Renewals and contracts
Contracts and renewals can be a central factor for predicting revenue, but make sure to understand where they could change. “Really get in front of any issues on renewals of key customer contracts, understanding when those renewals will come about and any negotiations that need to happen,” Pollatos said.
“A lot of the times, you can look at a customer's usage and understand what is happening from a satisfaction or adoption perspective — to understand potential upside or downside on renewal. If you see a decline in usage, you can infer that the company may not need or may not continue the number of users they've licensed. The number of user-based licenses companies need will also be impacted by the layoffs in the tech sector.”
“One thing that's particularly interesting right now is the question of price increases across the portfolio. It’s important to determine whether recent price increases really translate to increased earnings, or merely accommodate increased costs for a company,” Pollatos said. The inflationary environment makes it important to understand which companies can now increase prices. “We've seen companies that had not raised prices for many years, but successfully did so last year,” Walker said.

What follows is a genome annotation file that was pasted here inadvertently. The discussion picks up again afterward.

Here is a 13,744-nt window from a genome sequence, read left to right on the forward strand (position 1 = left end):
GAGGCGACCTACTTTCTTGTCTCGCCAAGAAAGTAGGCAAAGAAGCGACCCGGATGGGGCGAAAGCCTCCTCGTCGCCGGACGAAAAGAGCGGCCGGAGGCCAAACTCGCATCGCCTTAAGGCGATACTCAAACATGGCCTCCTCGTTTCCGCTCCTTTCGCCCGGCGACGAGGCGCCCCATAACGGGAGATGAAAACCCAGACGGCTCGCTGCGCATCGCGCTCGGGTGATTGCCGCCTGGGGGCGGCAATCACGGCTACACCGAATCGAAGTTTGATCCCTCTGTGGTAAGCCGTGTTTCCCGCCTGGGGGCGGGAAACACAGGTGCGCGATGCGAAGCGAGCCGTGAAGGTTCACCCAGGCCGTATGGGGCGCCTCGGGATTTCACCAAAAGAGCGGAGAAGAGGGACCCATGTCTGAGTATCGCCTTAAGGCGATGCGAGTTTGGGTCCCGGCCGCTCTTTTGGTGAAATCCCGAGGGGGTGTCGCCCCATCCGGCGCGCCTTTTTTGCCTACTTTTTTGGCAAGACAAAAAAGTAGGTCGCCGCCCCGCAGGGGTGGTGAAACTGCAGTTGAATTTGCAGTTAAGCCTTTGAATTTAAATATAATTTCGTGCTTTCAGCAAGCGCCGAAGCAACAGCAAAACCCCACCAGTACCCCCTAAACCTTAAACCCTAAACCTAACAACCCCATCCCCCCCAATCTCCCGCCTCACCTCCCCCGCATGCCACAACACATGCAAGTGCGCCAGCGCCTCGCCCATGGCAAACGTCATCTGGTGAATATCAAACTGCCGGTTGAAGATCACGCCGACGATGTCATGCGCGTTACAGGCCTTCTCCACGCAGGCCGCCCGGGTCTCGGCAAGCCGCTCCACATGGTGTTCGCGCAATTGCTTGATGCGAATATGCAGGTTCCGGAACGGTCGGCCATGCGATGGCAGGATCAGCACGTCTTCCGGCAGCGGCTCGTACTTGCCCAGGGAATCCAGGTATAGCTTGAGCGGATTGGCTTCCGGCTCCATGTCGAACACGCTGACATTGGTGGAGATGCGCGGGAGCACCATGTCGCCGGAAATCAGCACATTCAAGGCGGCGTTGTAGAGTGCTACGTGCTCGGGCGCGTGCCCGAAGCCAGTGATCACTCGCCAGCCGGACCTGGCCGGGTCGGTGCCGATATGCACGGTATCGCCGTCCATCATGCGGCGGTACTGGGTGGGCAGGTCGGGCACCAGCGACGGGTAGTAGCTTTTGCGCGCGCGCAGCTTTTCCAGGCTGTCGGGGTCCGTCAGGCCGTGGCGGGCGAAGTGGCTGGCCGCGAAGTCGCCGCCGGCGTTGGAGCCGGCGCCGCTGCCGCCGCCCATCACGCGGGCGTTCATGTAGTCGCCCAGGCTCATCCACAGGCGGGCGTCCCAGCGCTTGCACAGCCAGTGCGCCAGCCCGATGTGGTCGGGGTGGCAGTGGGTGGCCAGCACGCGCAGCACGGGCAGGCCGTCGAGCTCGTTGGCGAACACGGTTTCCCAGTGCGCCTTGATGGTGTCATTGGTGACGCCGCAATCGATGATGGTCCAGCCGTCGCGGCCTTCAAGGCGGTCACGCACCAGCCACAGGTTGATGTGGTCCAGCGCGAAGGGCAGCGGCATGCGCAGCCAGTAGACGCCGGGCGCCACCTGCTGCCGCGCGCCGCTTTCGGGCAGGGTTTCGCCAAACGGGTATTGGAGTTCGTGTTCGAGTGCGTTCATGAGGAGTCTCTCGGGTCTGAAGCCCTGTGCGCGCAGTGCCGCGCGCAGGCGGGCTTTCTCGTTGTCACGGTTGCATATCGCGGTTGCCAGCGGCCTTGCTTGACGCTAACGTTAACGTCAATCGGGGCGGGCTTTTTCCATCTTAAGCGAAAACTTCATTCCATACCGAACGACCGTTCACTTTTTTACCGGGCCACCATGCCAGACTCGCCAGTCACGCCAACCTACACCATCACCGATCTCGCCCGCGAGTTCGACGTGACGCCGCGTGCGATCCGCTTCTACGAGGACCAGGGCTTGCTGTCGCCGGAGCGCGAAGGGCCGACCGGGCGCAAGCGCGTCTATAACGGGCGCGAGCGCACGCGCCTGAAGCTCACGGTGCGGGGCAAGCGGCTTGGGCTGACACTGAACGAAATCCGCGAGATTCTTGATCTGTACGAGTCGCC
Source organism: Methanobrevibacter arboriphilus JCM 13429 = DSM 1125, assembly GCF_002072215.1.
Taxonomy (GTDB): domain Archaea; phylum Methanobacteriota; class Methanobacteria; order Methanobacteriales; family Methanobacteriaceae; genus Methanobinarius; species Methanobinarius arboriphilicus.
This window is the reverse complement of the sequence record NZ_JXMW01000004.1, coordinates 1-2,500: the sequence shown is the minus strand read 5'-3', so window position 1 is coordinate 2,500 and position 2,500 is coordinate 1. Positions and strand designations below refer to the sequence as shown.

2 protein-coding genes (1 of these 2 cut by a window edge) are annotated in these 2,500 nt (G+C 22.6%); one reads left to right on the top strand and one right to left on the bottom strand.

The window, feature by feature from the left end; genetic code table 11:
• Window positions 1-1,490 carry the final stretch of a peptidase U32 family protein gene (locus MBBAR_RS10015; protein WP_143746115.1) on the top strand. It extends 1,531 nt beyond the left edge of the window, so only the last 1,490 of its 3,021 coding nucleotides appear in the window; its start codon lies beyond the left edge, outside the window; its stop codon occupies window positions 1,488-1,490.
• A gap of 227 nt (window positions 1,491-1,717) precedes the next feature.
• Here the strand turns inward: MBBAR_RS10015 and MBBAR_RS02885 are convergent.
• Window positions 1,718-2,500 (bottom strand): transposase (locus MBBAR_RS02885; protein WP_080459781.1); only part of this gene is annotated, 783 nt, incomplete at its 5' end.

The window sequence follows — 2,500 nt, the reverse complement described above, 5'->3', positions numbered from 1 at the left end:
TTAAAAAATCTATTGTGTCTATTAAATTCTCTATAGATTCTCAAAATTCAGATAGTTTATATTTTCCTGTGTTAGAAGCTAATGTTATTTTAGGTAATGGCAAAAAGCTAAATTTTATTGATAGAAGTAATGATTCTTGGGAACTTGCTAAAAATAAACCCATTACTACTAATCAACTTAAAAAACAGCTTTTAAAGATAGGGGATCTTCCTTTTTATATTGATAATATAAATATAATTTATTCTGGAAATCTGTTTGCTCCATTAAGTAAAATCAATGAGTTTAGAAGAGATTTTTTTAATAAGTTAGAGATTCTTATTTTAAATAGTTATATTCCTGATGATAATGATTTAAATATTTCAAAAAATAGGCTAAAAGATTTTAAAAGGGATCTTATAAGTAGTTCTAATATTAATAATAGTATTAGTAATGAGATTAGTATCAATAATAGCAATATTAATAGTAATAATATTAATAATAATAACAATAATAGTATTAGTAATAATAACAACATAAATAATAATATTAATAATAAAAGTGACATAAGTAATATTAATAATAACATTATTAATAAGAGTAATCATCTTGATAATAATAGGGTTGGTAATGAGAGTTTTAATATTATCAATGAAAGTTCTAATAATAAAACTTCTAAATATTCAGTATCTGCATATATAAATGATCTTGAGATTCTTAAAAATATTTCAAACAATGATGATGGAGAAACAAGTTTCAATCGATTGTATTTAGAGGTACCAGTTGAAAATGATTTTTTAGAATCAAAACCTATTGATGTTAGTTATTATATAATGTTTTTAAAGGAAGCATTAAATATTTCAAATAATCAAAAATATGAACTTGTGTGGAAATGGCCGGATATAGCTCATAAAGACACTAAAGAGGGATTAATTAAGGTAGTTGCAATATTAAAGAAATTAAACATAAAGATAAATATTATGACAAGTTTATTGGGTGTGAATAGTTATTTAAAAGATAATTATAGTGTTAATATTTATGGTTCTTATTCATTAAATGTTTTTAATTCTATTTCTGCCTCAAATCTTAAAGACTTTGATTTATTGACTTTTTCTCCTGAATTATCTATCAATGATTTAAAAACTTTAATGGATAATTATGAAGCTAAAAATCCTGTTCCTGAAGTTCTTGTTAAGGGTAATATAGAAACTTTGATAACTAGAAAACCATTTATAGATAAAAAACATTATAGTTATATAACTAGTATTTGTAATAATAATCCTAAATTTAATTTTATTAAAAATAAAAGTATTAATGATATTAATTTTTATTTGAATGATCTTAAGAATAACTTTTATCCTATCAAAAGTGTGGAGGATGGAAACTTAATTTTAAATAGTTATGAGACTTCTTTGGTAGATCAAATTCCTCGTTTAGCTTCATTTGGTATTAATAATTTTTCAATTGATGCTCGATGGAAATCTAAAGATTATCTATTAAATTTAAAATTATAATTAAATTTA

Ultimately, it’s important to consider the collectability of receivables. “I’ve seen a lot of companies recently where the accounts receivable base has realized some aging,” Pollatos said. “Understand the health of the receivable base — if you're not collecting the cash, it doesn't translate to revenue or annual recurring revenue.”
Apart from considering the necessary factors before a potential deal, buyers need to make sure they’re prepared for post-deal success.
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Making your deal work
How can buyers prepare for success?
In any environment, M&A success requires preparation before the deal. “A successful acquisition starts with a strategic plan, and a hundred-day plan for the high-priority items post-close,” Walker said. “Then, you need continuous monitoring to make sure that the items on the hundred-day plan are getting executed. You also need to make sure that the strategic rationale, and the execution steps that will bring that to fruition, are all in place.”